The aid plans were launched earlier this year by Norway, the World Bank, European Union, United Kingdom, United Nations and Australia.
Norway's ambassador refutes that notion and says the funds goal is a lasting peace, according to an article on the Voice of America website on Thursday.
Burma's President Thein Sein has come out in support of the initiative, and since taking office has signed cease-fire agreements with most ethnic armed groups.
However, a number of ethnic political parties and civil groups claim the plan is being instituted with a lack of openness and inclusion before a firm peace is established.
Khin Ohmar, with Burma Partnership, speaking at the Foreign Correspondents Club of Thailand, recently said development should not be a substitute for political settlement.
“The government has clearly prioritized economic development over achieving a sustainable peace through the political dialogue. And, what we're seeing now also is that there is lack of involvement of women and civil society in the process so far,” she said.
The World Bank has said its Community Driven Development Program is giving $85 million in grants for schools, roads, water and other projects to be decided by locals.
Hundreds of millions more are expected to become available once Burma settles past debts with the bank.
The Norway-founded Peace Donor Support Group, formed in June at the request of President Thein Sein, pledged an initial $30 million for conflict-affected areas.
The primary focus is on development aid including short-term relief, de-mining, poverty alleviation and education.
After consultations with rights groups and rebel groups, other projects being developed focus on implementing cease-fire agreements, such as funding liaison offices and monitoring.
Katja Nordgaard, Norway's ambassador to Burma, Cambodia and Thailand, said the goal of the peace funds is to encourage political dialogue.
“Everything we're doing is trying to ensure a lasting peace,” said the ambassador. “So, I mean, we're doing this in close consultation with the armed groups, with the government trying to build trust, trying to build contacts, establishing space for normal aid intervention to come in. All of these things are going to be crucial for a lasting peace.”
On the other hand, rights groups say the peace funds fail to address some fundamental causes of the conflict, such as resources.
Fighting has continued between the Burmese army and Kachin rebels since breaking out last year near China-backed hydropower and oil-pipeline projects.
The exiled Kachin News Group reports fighting has intensified since August near Hpakant, one of the world's most important sources of jade.
Local observers say the fighting there is largely about who controls the resources.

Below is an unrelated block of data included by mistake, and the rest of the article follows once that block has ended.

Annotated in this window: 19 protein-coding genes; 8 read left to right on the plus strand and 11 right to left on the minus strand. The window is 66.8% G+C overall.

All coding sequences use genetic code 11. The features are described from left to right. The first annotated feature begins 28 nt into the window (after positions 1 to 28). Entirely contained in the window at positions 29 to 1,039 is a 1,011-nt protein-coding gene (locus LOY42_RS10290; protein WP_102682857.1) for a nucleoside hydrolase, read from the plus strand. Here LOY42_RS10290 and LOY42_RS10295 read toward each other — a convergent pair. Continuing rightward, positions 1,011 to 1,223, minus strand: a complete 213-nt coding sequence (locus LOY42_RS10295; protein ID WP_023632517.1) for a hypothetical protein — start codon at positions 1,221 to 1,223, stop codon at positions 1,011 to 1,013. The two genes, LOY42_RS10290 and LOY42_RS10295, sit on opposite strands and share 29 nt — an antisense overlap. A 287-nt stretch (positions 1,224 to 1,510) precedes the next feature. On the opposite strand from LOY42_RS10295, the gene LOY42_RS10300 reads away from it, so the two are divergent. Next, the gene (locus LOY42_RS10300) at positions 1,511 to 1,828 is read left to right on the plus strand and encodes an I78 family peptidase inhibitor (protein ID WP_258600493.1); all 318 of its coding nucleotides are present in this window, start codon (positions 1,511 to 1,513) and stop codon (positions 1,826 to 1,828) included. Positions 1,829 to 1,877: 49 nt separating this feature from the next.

“Natural resources is a major cause of conflict in the area, where you can see big projects are and you can see militarization issues and human right abuses,” explained Paul Sein Twa, with the Karen Environmental Social Action Network. “And, this I think, during the peace-building time, especially in the initial phase right now that's then the issues have to be addressed. And, issues related to benefit sharing, ownership issues or political decision over the management of these resources. So, if we cannot address this from the beginning, I think it also can lead to more conflict.”
Norway's Ambassador Nordgaard told VOA although control of resources is not addressed through the peace funds, it would have to be addressed through the political dialogue.
And, although acknowledging the peace process is fragile, she rejected criticism the funding is coming too soon.
“No, just the opposite I would say. It's really important to support the cease-fires as they are and to encourage,” said Nordgaard.
Norway's Myanmar Peace Support Initiative has sought to provide a coordination and facilitation role between the cease-fire groups, authorities and locals since January.
In July, Mizzima reported criticism of the plan by a Karen community-based organization, saying the Norway Peace Initiative process may be fueling added tensions in the region.
Saw Paul Sein Twa, the director of the grassroots Karen Environmental and Social Action Network (Kesan), told Karen News, “There is no transparency, they don't disclose information, or their agreements with the government, or with the cease-fire groups.”
Saw Paul said some people continue to question how a top-down approach will benefit the poor and powerless in Burma.
“They approach only the government and the parties involved in the conflict,” he said.
“It is a lack of parallel discussion and participation…they exclude the involvement of civil society – their aid money and program is top down, and goes to the military-linked elite,” he was quoted as saying.
He charged that information about the Norwegian plan for peace was only obtained from a leaked document.